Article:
This is not an absolute guarantee against the risks of personal exposure. If the organization becomes insolvent, it may be unable to maintain adequate levels of insurance to protect directors, particularly if the D&O policy does not include extended or “tail” coverage.

Directors’ and officers’ (D&O) insurance

Directors’ and officers’ (D&O) insurance policies are the principal means of protecting directors from the risk of personal liability as a result of their activities on behalf of an organization.

Two types of D&O coverage are available: (1) single policy coverage for all directors and officers of the organization (often maintained by the organization); and (2) outside director liability policies, secured by individual lawyers and/or their firms.

Standard D&O Policy

A standard D&O policy is underwritten and issued on a group basis. It is a single policy that generally insures all directors and officers of an organization for their activities as directors and officers of the organization. This type of coverage is often maintained by the charitable or non-profit organization itself.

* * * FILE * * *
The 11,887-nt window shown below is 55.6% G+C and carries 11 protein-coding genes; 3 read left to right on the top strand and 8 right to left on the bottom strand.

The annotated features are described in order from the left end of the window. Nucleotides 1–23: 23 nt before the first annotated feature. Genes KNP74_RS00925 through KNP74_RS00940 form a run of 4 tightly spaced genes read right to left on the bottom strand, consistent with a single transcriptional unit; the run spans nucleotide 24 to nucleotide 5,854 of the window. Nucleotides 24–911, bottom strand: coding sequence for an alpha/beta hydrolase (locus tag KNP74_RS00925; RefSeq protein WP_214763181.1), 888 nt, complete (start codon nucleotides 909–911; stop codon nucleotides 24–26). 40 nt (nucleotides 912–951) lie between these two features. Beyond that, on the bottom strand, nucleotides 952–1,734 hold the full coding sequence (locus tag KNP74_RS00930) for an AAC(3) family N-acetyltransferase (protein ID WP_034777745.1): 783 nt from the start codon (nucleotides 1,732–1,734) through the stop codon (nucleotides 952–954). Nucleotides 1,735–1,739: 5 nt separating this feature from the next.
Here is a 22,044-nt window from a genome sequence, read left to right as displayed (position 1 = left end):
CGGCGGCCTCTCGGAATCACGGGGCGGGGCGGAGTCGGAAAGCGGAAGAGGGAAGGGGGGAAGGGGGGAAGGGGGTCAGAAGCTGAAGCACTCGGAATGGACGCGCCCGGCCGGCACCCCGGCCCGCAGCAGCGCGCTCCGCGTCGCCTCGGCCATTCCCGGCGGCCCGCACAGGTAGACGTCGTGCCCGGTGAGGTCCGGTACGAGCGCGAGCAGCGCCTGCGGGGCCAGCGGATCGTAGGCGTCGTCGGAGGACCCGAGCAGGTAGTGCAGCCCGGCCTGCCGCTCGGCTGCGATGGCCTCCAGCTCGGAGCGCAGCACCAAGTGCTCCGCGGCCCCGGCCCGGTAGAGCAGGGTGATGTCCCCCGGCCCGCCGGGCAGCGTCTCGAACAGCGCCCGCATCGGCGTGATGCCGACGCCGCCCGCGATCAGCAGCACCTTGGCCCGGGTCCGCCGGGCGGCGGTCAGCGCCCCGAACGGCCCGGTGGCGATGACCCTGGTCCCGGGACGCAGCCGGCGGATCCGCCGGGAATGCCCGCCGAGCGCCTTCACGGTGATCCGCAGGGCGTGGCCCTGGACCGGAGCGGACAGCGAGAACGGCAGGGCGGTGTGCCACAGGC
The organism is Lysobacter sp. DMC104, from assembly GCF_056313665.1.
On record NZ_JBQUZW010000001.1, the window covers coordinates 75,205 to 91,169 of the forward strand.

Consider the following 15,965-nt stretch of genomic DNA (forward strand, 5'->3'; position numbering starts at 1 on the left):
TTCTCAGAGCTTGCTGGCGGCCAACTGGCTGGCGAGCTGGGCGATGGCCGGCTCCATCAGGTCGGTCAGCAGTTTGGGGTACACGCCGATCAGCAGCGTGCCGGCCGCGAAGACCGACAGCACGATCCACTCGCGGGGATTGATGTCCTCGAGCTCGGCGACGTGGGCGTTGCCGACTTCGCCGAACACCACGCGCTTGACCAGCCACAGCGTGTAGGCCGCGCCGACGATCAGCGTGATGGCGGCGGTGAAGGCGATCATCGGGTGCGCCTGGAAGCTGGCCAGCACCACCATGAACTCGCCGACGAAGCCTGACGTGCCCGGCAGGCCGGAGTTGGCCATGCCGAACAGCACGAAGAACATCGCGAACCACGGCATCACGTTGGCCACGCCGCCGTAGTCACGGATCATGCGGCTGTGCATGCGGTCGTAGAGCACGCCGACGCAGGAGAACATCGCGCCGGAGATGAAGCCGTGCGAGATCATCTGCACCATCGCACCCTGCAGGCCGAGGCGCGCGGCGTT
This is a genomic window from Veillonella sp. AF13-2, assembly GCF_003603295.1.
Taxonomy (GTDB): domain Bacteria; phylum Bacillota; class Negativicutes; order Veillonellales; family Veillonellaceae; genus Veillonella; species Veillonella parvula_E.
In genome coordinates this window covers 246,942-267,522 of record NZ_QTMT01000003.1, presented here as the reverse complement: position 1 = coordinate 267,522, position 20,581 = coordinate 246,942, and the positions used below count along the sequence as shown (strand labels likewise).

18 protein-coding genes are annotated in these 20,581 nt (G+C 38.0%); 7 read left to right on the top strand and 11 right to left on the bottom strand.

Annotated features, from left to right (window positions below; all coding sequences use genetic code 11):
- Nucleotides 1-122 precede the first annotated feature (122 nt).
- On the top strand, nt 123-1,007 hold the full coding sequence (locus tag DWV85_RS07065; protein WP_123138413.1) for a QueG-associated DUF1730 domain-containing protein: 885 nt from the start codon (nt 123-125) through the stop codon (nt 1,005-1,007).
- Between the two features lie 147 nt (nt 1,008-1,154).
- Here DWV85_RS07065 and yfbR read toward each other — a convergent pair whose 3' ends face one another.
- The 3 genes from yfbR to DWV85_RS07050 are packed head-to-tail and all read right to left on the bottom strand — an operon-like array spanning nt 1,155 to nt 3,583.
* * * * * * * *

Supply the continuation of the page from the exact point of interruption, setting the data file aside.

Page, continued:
The nature of the coverage, the policy wording and available coverage options can vary significantly from one insurer to the next. Coverage is often narrowly drafted; claims may be denied or only partially covered.

For example, if there is doubt about whether the lawyer was giving advice in his or her capacity as lawyer or director, the D&O policy and the lawyer’s professional liability policy may both deny coverage.

You should therefore work closely with your insurance broker to review the D&O policy maintained by the organization and its terms, conditions, exclusions and coverage options.

Outside Director Liability (ODL) policy